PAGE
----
Implant treatment in periodontal patients
Ideally, a state of periodontal stability and control of risk factors is to be achieved prior to commencing implant treatment (Chapple et al. 2018). Nevertheless, this is not always achievable, and a holistic approach must be adopted on a case-by-case basis. This would include appreciation of multiple factors such as pocket depth, the site of the periodontally affected tooth/teeth, the presence of systemic and local risk factors and the level of oral hygiene. Although there is no set threshold for suitability for implant therapy, one must strive for periodontal stability where appropriate. Periodontal stability and SPC ought to be carried out and maintained for a reasonable period of time where the patient demonstrates compliance, motivation and the ability to maintain an optimum level of oral hygiene. However, there is no hard and fast rule for the length of this ‘maintenance period’. This is because periodontitis is a chronic condition with the interplay of various local and systemic risk and prognostic factors in the disease process (Fu & Wang 2020).
For this reason, a tailored personalized SPC regime should be unique to each individual patient based on their treatment needs and risk profile. One tool which may assist the clinician in evaluating this risk is the “Periodontal Risk Assessment (PRA)” (N. P. Lang & Tonetti 2003). This risk assessment tool considers numerous parameters for the risk of disease progression in patients in SPC. The risk level is defined as low, moderate or high. Suggested recall time intervals based upon the risk category can be formulated (high risk tending to be every 3 months) (Trombelli et al. 2020). Those patients at high risk may need to be followed more frequently and for longer during this ‘maintenance period’ compared to patients with a low risk. The reader must be told that this tool is not a guide for the timing of implant placement, but for assessing the level of risk for a patient. Hence, it is a useful guide in the management of periodontal patients.
Risk assessment of each patient for their suitability for implants and the predictability for success of treatment is extremely important. Furthermore, it is vital to establish whether the patient is a periodontitis patient and whether further treatment is needed to stabilize disease progression and attain periodontal health. This is because unstable periodontitis results in increased risk of peri-implantitis and therefore possible implant failure and ultimately loss of the implant. Not only is the management of periodontitis imperative to attain health but also long-term maintenance is key to sustained stability. This means a tailored SPC regime in which the patient demonstrates compliance is critical for the long-term success of implants. The above prior management would support the placement of implants with the reduced risk of peri-implant diseases. Please refer to Fig. 3 depicting a summary flowchart for the management approach for patients requesting dental implants (authors’ opinion).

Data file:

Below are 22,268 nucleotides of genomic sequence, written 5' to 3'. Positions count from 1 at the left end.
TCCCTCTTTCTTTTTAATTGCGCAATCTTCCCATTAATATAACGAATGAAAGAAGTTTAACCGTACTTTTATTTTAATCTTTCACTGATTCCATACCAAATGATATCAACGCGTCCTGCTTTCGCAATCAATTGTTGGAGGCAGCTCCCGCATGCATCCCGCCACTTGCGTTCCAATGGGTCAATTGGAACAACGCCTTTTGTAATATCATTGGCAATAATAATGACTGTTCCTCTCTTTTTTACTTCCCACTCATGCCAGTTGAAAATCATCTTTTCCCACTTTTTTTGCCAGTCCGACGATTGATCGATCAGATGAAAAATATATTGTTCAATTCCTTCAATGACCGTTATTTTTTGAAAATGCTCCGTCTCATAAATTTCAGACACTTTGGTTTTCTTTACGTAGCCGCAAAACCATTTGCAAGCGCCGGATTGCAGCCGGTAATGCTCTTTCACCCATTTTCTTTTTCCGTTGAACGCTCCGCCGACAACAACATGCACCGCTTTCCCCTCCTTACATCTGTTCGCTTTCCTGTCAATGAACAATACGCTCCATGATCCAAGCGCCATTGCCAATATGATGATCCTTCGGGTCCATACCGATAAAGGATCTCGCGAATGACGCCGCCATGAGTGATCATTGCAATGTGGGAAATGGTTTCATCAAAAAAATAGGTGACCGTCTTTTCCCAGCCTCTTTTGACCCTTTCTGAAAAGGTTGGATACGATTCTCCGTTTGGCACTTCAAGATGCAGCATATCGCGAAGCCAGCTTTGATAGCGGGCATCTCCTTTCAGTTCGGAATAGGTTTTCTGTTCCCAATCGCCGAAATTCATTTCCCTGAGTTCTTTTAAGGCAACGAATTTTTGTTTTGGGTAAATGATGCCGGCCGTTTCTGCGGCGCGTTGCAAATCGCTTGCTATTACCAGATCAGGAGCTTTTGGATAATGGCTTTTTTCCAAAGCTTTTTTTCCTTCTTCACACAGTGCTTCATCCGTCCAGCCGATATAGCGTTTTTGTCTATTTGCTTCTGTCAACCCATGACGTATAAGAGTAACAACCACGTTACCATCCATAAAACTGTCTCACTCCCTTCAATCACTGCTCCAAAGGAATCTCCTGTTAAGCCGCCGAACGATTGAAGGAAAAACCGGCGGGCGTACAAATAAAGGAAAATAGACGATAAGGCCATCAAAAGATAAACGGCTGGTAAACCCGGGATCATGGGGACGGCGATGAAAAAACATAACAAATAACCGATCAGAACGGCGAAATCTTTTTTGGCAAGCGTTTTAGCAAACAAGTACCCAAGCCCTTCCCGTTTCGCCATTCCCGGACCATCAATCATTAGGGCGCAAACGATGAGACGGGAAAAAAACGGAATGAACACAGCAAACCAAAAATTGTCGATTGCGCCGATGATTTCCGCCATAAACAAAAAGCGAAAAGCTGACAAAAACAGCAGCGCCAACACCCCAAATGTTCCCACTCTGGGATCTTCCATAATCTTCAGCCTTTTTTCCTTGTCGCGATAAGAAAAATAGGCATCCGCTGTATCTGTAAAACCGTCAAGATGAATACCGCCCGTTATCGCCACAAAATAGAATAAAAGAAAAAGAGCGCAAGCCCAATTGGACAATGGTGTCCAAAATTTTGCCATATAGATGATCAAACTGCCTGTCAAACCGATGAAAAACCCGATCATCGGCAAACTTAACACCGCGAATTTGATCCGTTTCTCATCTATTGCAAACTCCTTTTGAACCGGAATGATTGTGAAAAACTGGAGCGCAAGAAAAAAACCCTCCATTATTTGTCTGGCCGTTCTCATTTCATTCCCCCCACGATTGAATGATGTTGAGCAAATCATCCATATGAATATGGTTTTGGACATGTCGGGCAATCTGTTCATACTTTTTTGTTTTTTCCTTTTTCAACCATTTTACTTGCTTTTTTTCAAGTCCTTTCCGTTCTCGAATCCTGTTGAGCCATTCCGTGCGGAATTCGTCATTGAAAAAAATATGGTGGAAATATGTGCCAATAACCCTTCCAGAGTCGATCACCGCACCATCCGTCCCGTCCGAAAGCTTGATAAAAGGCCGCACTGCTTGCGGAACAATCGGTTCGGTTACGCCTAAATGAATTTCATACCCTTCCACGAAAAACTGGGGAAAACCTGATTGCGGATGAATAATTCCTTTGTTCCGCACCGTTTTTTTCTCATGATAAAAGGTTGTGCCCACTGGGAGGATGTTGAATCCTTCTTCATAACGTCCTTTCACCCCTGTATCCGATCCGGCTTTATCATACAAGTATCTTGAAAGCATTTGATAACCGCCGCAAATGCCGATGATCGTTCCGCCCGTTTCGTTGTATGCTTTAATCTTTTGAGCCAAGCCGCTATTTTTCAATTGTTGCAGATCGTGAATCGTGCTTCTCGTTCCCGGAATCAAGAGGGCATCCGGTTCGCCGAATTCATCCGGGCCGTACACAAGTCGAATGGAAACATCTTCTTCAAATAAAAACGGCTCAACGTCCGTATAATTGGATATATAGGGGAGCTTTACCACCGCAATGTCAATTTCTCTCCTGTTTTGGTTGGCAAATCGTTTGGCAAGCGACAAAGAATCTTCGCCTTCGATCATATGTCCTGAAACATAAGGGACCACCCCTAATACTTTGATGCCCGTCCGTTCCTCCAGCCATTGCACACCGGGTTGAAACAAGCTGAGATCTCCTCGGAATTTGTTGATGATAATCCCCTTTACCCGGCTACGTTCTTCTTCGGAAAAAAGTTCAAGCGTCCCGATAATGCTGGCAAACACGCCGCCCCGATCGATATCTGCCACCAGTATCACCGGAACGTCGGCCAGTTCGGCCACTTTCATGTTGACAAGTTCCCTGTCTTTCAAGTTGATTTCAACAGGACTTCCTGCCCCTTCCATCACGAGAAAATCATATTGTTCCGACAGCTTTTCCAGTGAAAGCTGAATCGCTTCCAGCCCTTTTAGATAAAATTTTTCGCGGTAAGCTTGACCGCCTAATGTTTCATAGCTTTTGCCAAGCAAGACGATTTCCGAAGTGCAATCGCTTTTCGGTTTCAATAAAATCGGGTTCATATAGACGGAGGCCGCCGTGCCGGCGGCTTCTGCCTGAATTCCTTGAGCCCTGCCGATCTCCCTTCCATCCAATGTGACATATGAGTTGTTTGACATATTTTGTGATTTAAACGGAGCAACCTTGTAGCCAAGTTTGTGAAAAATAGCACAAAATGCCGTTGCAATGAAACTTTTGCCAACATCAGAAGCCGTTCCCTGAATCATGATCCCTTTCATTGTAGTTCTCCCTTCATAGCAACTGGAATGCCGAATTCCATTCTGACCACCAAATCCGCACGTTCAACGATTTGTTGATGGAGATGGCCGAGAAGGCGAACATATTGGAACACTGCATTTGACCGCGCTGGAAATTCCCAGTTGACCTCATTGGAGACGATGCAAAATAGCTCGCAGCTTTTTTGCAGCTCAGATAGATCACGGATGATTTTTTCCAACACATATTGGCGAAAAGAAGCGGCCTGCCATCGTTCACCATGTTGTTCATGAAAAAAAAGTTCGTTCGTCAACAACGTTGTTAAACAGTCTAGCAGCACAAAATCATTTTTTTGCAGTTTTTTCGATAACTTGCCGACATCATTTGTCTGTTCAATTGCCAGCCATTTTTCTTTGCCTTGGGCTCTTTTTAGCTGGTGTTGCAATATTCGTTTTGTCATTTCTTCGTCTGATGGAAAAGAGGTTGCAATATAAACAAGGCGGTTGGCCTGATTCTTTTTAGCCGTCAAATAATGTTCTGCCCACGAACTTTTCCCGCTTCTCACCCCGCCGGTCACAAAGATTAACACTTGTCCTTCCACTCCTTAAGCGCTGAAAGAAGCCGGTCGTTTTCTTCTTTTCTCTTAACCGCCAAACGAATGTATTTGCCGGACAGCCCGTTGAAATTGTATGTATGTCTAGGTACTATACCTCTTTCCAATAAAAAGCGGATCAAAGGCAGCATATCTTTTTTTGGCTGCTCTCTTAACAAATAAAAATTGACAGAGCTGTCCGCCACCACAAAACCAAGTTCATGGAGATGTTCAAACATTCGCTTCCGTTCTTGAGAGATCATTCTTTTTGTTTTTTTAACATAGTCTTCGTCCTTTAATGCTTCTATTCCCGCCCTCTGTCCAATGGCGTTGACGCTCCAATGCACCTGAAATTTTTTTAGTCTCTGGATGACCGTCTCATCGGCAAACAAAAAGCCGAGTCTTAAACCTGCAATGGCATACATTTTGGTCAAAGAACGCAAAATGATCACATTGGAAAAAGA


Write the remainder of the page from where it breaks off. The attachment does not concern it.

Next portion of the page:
Take home messages:
- Ensure a diagnosis of periodontitis has been established and appropriate treatment provided.
- A successfully treated periodontitis patient remains a periodontitis patient for life due to the risk of disease recurrence.
- Inform patients with a history of periodontitis of the increased risk of peri-implant diseases (particularly those non-compliant with SPC).
- A period of periodontal stability prior to implant placement is recommended.
- SPC is key to periodontal and implant health.